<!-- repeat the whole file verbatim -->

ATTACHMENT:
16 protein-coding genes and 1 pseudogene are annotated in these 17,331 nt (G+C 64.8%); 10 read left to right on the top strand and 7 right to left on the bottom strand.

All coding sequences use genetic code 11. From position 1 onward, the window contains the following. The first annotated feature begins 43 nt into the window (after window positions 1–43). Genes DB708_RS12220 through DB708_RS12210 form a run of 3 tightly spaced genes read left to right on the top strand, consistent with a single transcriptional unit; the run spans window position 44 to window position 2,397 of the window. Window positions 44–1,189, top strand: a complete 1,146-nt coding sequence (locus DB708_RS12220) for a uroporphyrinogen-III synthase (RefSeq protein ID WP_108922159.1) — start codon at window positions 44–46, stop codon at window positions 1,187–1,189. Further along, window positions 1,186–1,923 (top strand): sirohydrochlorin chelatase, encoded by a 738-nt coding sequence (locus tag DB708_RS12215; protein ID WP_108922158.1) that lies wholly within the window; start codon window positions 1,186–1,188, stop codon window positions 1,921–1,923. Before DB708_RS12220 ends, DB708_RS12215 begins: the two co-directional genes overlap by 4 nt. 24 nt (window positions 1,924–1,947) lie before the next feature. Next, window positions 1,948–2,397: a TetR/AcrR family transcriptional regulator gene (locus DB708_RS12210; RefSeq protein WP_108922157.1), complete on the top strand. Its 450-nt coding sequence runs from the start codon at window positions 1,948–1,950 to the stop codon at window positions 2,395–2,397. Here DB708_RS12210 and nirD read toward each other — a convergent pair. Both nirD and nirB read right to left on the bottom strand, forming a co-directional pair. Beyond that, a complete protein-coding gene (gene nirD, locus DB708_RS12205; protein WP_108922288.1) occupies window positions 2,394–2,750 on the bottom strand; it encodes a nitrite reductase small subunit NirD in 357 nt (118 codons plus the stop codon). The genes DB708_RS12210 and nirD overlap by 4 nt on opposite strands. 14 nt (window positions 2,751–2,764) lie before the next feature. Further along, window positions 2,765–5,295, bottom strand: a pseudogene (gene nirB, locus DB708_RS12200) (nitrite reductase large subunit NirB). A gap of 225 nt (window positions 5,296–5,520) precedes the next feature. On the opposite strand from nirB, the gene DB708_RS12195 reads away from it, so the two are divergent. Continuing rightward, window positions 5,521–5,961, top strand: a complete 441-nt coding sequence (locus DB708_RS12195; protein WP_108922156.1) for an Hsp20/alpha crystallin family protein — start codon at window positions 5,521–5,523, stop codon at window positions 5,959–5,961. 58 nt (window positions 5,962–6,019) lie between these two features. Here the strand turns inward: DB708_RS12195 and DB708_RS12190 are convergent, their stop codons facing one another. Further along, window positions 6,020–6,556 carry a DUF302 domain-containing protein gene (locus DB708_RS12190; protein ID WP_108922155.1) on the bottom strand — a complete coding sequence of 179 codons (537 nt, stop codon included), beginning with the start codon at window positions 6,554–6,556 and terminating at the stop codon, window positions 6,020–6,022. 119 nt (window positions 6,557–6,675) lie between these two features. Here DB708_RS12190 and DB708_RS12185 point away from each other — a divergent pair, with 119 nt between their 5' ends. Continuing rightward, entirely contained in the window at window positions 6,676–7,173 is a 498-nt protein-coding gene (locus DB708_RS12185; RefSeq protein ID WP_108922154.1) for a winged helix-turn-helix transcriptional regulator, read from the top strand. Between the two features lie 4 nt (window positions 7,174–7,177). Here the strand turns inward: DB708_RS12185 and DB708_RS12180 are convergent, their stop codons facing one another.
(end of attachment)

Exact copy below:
16 protein-coding genes and 1 pseudogene are annotated in these 17,331 nt (G+C 64.8%); 10 read left to right on the top strand and 7 right to left on the bottom strand.

All coding sequences use genetic code 11. From position 1 onward, the window contains the following. The first annotated feature begins 43 nt into the window (after window positions 1–43). Genes DB708_RS12220 through DB708_RS12210 form a run of 3 tightly spaced genes read left to right on the top strand, consistent with a single transcriptional unit; the run spans window position 44 to window position 2,397 of the window. Window positions 44–1,189, top strand: a complete 1,146-nt coding sequence (locus DB708_RS12220) for a uroporphyrinogen-III synthase (RefSeq protein ID WP_108922159.1) — start codon at window positions 44–46, stop codon at window positions 1,187–1,189. Further along, window positions 1,186–1,923 (top strand): sirohydrochlorin chelatase, encoded by a 738-nt coding sequence (locus tag DB708_RS12215; protein ID WP_108922158.1) that lies wholly within the window; start codon window positions 1,186–1,188, stop codon window positions 1,921–1,923. Before DB708_RS12220 ends, DB708_RS12215 begins: the two co-directional genes overlap by 4 nt. 24 nt (window positions 1,924–1,947) lie before the next feature. Next, window positions 1,948–2,397: a TetR/AcrR family transcriptional regulator gene (locus DB708_RS12210; RefSeq protein WP_108922157.1), complete on the top strand. Its 450-nt coding sequence runs from the start codon at window positions 1,948–1,950 to the stop codon at window positions 2,395–2,397. Here DB708_RS12210 and nirD read toward each other — a convergent pair. Both nirD and nirB read right to left on the bottom strand, forming a co-directional pair. Beyond that, a complete protein-coding gene (gene nirD, locus DB708_RS12205; protein WP_108922288.1) occupies window positions 2,394–2,750 on the bottom strand; it encodes a nitrite reductase small subunit NirD in 357 nt (118 codons plus the stop codon). The genes DB708_RS12210 and nirD overlap by 4 nt on opposite strands. 14 nt (window positions 2,751–2,764) lie before the next feature. Further along, window positions 2,765–5,295, bottom strand: a pseudogene (gene nirB, locus DB708_RS12200) (nitrite reductase large subunit NirB). A gap of 225 nt (window positions 5,296–5,520) precedes the next feature. On the opposite strand from nirB, the gene DB708_RS12195 reads away from it, so the two are divergent. Continuing rightward, window positions 5,521–5,961, top strand: a complete 441-nt coding sequence (locus DB708_RS12195; protein WP_108922156.1) for an Hsp20/alpha crystallin family protein — start codon at window positions 5,521–5,523, stop codon at window positions 5,959–5,961. 58 nt (window positions 5,962–6,019) lie between these two features. Here the strand turns inward: DB708_RS12195 and DB708_RS12190 are convergent, their stop codons facing one another. Further along, window positions 6,020–6,556 carry a DUF302 domain-containing protein gene (locus DB708_RS12190; protein ID WP_108922155.1) on the bottom strand — a complete coding sequence of 179 codons (537 nt, stop codon included), beginning with the start codon at window positions 6,554–6,556 and terminating at the stop codon, window positions 6,020–6,022. 119 nt (window positions 6,557–6,675) lie between these two features. Here DB708_RS12190 and DB708_RS12185 point away from each other — a divergent pair, with 119 nt between their 5' ends. Continuing rightward, entirely contained in the window at window positions 6,676–7,173 is a 498-nt protein-coding gene (locus DB708_RS12185; RefSeq protein ID WP_108922154.1) for a winged helix-turn-helix transcriptional regulator, read from the top strand. Between the two features lie 4 nt (window positions 7,174–7,177). Here the strand turns inward: DB708_RS12185 and DB708_RS12180 are convergent, their stop codons facing one another.